Gold was first discovered in the Bullfrog District on August 9, 1904. The initial finds were high-grade surface ore assayed at $700 per ton — just the kind of stuff to start a boom.

Let's Go Adventure

Native Books at Legends' General Store

Sacred Smoke Book

From Native Voices comes this classic book on smudging. It explains and illustrates an integral part of traditional Native American life. Learn to make smudge sticks and to identify, gather, and grow a wide range of sacred plants for smudging. Featured plants include bayberry, cedar, desert sage, fennel, mugwort, mullein, sweetgrass, and yerba santa. Includes valuable advice on how to reclaim and find personal traditions and healing rituals.

Save 10% when you use coupon code 2021 in cart view.

Shop Now

Native American Ordeals

Native American ritual for strength and vision, Edward S. Curtis, 1908

Originally, an ordeal was a form of trial to determine guilt or innocence; however, the term evolved to be applied to any severe trial or test of courage, endurance, or fortitude. Therefore, the two usages of the term among the North American tribes may be divided into those ordeals which were used to establish guilt and to settle differences, and those which were undergone for the sake of some material or supernatural advantage.

Learn more

The Stanley Brothers

F.O. and F.E Stanley sitting in one of their inventions

There is an old adage that claims two heads are better than one. Well, with the Stanley twins, F.O. and F.E., the adage was made manifest in spades.

Author Jim Hinckley brings us the tale of these automotive pioneers...

Read it here

Popular Stories on Facebook

In case you missed it, here are some of the articles that have been popular on our Facebook Fan Pages recently.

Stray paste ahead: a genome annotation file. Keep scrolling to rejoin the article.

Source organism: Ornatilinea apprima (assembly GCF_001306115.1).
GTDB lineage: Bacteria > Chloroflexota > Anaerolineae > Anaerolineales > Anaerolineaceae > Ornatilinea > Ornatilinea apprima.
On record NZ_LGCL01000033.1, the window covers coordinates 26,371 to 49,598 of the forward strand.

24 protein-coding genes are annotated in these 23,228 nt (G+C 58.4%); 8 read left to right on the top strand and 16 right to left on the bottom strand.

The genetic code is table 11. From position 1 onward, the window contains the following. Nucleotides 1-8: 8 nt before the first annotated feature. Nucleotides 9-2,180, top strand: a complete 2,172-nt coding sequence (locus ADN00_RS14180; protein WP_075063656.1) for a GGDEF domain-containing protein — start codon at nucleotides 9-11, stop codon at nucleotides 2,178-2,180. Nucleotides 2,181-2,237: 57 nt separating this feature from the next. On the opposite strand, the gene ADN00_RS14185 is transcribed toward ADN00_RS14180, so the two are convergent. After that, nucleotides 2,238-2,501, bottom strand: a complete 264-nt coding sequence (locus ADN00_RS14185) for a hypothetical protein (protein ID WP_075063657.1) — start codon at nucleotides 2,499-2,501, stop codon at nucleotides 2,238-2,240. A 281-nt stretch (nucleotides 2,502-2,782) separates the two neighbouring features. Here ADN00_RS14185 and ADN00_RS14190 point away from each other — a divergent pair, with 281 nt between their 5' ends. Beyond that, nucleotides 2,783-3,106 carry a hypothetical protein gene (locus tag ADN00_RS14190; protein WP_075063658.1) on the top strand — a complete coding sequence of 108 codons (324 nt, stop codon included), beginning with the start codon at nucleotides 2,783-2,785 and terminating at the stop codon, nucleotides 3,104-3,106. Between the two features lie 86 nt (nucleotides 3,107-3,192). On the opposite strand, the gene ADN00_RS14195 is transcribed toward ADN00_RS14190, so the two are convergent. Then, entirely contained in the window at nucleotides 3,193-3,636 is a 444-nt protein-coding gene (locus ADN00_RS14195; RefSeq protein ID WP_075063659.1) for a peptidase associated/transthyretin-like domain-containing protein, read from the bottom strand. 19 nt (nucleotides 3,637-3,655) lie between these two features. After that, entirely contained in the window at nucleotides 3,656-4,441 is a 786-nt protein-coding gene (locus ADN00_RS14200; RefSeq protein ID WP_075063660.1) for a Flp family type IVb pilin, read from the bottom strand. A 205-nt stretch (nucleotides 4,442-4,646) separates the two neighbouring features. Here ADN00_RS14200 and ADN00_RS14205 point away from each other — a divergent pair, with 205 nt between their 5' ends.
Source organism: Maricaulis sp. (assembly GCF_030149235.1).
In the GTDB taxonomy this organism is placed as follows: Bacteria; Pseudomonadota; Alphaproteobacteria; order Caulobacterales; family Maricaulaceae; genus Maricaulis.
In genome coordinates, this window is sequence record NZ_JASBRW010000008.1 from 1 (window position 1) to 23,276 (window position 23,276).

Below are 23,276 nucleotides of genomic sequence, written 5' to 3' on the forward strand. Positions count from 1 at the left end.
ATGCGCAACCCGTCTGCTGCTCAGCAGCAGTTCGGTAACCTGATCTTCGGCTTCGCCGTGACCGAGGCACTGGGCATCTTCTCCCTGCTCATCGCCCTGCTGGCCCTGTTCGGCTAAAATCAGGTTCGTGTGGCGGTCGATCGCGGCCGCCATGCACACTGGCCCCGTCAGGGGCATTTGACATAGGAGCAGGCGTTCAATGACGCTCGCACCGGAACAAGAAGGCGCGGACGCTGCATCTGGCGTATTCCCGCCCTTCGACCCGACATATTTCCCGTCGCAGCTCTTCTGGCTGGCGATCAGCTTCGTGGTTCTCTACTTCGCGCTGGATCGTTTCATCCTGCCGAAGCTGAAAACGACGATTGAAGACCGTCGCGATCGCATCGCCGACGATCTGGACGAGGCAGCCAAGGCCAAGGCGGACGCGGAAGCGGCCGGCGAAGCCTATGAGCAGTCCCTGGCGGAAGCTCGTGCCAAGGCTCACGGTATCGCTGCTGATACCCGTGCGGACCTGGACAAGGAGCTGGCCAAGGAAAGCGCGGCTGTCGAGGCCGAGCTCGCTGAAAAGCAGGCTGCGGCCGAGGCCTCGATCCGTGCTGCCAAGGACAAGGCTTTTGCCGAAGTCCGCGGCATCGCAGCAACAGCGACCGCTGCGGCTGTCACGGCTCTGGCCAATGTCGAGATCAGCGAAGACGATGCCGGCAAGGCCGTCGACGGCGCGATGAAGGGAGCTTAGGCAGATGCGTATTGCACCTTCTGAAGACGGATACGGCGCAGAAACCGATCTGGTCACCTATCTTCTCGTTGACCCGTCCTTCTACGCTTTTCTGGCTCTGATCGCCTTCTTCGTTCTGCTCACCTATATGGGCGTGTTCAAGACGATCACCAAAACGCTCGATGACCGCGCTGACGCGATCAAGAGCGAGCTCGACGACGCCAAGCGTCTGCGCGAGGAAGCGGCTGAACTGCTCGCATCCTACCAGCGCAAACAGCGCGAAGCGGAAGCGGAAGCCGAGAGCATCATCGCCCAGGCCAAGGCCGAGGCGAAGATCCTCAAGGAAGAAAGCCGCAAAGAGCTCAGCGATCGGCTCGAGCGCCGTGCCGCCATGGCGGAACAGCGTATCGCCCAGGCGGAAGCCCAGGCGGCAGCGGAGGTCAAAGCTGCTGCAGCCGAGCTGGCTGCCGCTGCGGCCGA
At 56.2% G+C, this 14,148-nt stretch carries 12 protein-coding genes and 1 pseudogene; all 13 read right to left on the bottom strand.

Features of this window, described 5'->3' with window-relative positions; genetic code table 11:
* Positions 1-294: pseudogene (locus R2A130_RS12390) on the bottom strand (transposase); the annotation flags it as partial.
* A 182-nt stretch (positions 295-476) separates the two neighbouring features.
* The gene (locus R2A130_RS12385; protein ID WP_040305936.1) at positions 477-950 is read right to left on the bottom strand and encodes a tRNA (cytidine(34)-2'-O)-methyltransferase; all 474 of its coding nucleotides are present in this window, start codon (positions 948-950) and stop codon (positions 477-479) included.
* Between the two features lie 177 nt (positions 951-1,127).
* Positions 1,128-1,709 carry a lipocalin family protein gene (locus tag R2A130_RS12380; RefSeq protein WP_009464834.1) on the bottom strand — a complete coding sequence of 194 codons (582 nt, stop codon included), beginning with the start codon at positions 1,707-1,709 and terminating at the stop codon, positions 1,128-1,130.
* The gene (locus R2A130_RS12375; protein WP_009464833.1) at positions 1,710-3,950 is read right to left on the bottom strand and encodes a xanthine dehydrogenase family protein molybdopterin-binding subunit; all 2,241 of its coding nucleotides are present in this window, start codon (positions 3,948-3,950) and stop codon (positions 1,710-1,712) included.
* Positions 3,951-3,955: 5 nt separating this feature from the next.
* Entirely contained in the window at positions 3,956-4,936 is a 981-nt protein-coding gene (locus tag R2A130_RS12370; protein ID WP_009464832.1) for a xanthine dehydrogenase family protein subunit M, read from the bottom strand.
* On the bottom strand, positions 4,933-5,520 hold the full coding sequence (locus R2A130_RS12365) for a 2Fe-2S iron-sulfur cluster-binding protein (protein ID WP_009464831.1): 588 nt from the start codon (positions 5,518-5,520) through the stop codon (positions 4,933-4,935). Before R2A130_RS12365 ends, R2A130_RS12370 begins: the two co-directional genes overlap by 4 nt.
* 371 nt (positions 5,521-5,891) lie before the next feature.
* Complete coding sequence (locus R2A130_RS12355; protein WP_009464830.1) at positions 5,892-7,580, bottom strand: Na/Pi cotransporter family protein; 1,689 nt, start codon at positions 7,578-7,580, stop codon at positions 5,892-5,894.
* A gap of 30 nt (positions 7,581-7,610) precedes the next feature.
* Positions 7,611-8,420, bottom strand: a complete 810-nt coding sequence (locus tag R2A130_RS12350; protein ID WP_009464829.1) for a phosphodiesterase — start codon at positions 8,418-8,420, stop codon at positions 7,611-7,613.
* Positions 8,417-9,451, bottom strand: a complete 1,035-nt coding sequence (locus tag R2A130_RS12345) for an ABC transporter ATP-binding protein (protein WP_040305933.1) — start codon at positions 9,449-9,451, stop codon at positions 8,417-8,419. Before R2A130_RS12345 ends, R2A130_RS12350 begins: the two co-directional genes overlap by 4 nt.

Shakespeare New Mexico

A number of buildings remain, including the Grant House, a saloon, the Stratford Hotel, a blacksmith shop, powder magazine, the assay office, and more.

Kiowa Indians by J. V. Dedrick, 1908.

Originating in the northern basin of the Missouri River, the Kiowa migrated to the Black Hills around 1650. Today, there are more than 12,000 Kiowa, many of whom live in Oklahoma.

Central City, Co in the early years

On May 6, 1859, John H. Gregory followed Clear Creek upstream looking for gold. He discovered what was later called “The Gregory Lode” in a gulch between what later became Central City and Black Hawk.

See More about LOA on Social Media

Thank's Y'all!

Legends of America

Our website and newsletter are supported by some mighty fine readers. Yeah, we're talking about YOU Friend! We just can't thank you enough! Be sure to check out our General Store and Photo Print Shop, helping keep our content free of charge since 2003. And as a loyal reader, you can always save 10% at either. Just use coupon code NEWS10 in 'cart view' at our General Store, or during checkout on our Photo Print Shop.

More about us

What our readers are saying...

This is one of the best drives in Colorado. Beautiful views. There are dinosaur tracks in the side of the rock. -Jim (Ref: Canon City, Colorado’s Skyline Drive)

What amazes me about the time and people is that they traveled so many miles on awful roads and in miserable conditions, we take a day trip and whine about how hard it is with all the comforts we have. - Patsy (ref: El Camino Real de los Tejas)

I always enjoy your monthly newsletter. You have been to many of the places that my wife and I have traveled to. I enjoy your photos and the articles that go with them. - Joe

Love your newsletter! Thank you for all of your hard work! - Linda

I have always enjoyed LEGENDS OF AMERICA.. When Kathy first started this site I started with her... You have taken me to places I will never go to on my own. - Carol

I have enjoyed all your articles and adventures and want you to know you are appreciated and loved for your research and pictures and stories. - Jeff

I absolutely love your posts and I’m glad I am subscribed to them. Such a joy to read them. Thank you. - Lynn

Have a comment about something in this newsletter or any of our stories? Reply to this email or send them to

Powered by: